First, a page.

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Henrik Joreteg Dec 6
It's dowright amazing how much you can fit into 100k min+gzipped if you start with a minimalist toolkit and you're conscious about size the whole time.
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Jake Archibald Dec 6
Replying to @HenrikJoreteg
Absolute. We got first interaction of down to 15k, and it wasn't particularly hard. I went into that project thinking I'd find some empathy for folks who ship 600k bundles, but I'm more convinced it's just careless.
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Sam Saccone Dec 7
I would like to see how y'all can upstream your process and tooling to the larger community. I think it is unrealistic to expect reaching the sub 100kb bar to be a normal thing for 99% of developers. The only way this will happen is if our frameworks+tools do this by default.
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Jake Archibald
Not that I disagree, but why do you think it's unrealistic to expect the vast majority of developers to care about users in this way?
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Sam Saccone Dec 7
Because the OSS toolchain that people are using today does not care about users this way. This means you have to drop into bespoke build+framework land.
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Jake Archibald Dec 7
That's why we used Webpack & Preact for , not bespoke stuff.
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Benedikt Meurer @WorkerConf 🇦🇹 Dec 7
We are lucky that we can focus on certain details and Google still pays us. Other developers would happily do that too. But reality is that they aren't paid for that.
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Jake Archibald Dec 7
So, what do you think the cause is of 200k+ bundles?
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Benedikt Meurer @WorkerConf 🇦🇹 Dec 7
The majority of application development is making the customer happy, building the product that the customer needs (which is not strictly equally to what the customer claims it needs). Whether or not that includes fast page load time in EM varies (I'd guess it often does not)
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Benedikt Meurer @WorkerConf 🇦🇹 Dec 7
I think the root cause of this is bad defaults and bad tooling. And in between that you gave the problem that app devs aren't paid to fix that for the customers (unless explicitly requested). But as said in the other post, 200k+ per se might not be a problem at all.
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Jake Archibald Dec 7
I wasn't born at Google. I've worked at startups, agencies, big companies with hard deadlines. I always built with performance and accessibility in mind, even if it wasn't explicitly asked for. I want to build a good web.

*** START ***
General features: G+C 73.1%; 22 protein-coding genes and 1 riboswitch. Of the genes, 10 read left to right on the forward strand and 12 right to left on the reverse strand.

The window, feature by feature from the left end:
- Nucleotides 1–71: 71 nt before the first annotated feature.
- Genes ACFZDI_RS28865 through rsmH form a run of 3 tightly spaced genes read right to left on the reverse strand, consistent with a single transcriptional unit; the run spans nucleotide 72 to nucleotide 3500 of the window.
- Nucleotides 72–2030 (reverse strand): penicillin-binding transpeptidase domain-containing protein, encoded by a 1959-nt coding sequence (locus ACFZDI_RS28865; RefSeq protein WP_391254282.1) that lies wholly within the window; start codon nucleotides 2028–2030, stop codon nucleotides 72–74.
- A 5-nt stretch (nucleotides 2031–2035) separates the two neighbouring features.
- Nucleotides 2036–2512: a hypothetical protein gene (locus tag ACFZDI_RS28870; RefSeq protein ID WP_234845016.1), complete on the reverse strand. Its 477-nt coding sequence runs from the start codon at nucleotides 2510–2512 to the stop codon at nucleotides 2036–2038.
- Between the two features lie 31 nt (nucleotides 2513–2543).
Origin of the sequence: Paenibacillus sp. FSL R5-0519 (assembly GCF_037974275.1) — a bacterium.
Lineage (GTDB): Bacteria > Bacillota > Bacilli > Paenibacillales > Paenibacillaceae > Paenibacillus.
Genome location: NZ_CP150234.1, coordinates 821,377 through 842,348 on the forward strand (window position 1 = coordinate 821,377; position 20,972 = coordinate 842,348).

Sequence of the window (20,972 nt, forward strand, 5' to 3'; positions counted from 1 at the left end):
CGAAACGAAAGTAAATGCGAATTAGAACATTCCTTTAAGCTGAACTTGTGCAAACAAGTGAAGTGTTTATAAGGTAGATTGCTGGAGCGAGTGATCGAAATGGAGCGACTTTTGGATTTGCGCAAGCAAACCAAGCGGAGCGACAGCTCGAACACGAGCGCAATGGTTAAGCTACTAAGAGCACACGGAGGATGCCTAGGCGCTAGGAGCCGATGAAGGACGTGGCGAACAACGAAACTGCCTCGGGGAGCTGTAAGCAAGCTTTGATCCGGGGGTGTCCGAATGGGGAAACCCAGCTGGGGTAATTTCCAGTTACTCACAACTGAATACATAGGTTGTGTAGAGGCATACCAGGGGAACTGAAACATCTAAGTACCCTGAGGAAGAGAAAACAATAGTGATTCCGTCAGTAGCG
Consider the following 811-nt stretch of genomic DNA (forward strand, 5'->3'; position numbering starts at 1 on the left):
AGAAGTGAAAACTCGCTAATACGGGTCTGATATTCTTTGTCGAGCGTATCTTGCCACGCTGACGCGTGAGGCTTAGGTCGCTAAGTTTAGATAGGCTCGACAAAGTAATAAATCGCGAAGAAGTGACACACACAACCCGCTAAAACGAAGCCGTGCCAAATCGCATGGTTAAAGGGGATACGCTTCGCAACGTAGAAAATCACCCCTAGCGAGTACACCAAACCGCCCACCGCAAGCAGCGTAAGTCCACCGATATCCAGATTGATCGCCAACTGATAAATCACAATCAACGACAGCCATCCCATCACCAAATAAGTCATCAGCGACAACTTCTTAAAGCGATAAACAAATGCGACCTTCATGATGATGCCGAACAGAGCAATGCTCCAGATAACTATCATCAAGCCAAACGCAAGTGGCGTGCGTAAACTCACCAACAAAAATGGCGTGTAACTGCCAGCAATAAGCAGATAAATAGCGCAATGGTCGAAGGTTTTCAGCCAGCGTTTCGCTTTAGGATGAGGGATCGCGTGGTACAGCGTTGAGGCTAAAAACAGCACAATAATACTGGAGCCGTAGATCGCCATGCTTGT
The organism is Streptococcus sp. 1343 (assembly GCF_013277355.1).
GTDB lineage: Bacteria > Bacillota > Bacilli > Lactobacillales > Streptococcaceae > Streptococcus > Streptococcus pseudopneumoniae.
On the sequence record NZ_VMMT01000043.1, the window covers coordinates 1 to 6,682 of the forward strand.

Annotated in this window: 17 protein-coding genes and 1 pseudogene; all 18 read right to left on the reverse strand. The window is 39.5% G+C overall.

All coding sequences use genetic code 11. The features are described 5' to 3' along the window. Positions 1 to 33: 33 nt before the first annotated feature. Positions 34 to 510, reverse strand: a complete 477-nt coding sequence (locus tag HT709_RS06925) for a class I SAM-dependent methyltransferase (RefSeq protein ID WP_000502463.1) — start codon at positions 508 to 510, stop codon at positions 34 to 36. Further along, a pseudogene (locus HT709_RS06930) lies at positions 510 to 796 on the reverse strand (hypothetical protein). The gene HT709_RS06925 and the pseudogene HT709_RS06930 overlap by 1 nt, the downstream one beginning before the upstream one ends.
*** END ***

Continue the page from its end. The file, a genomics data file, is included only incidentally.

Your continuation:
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Benedikt Meurer @WorkerConf 🇦🇹 Dec 7
There's a diversity of customers and not every application has to load fast everywhere.
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Jake Archibald Dec 7
I don't think we can compete with native if we treat performance as a nice-to-have.
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Jake Archibald Dec 7
It's starting to sound a bit:
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Ville Lahdenvuo Dec 7
Our bundle is just shy of 400k (we're still working on it) but 140k of that is just Angular. Hoping that ivy will make things better. There's also probably some stuff we could eliminate already manually.
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Jake Archibald Dec 7
With we deliberately built a complex JS app, with modern real-world tooling, to show that it can still be fast with relatively low effort. The idea was to avoid it being easily dismissed as some kind of unicorn case, but… I guess not. ☹️
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Jake Archibald Dec 7
If 140k is Angular, Angular has put you in a position where you lose by default. I really hope things improve here. Preact let us hit first-interaction in 8k of JS.
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Rob Palmer Dec 7
I consider it a privilege to be paid to focus on software performance. In many companies, to make fast apps, you must first take on an uncommissioned job of convincing management to value the science of building high-speed software. The tell: CEOs with millisecond-accurate eyes
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Jake Archibald Dec 7
I didn't convince management, I just did it. Then they started to notice the stuff I built "worked better" than projects I didn't work on.
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Rob Palmer Dec 7
Right. It's possible. I too have created artisanal apps with blinding performance. It demonstrates your commitment to your personal values and probably gets you a pat on the back. But let's not confuse that with sustainably changing company/industry practices.
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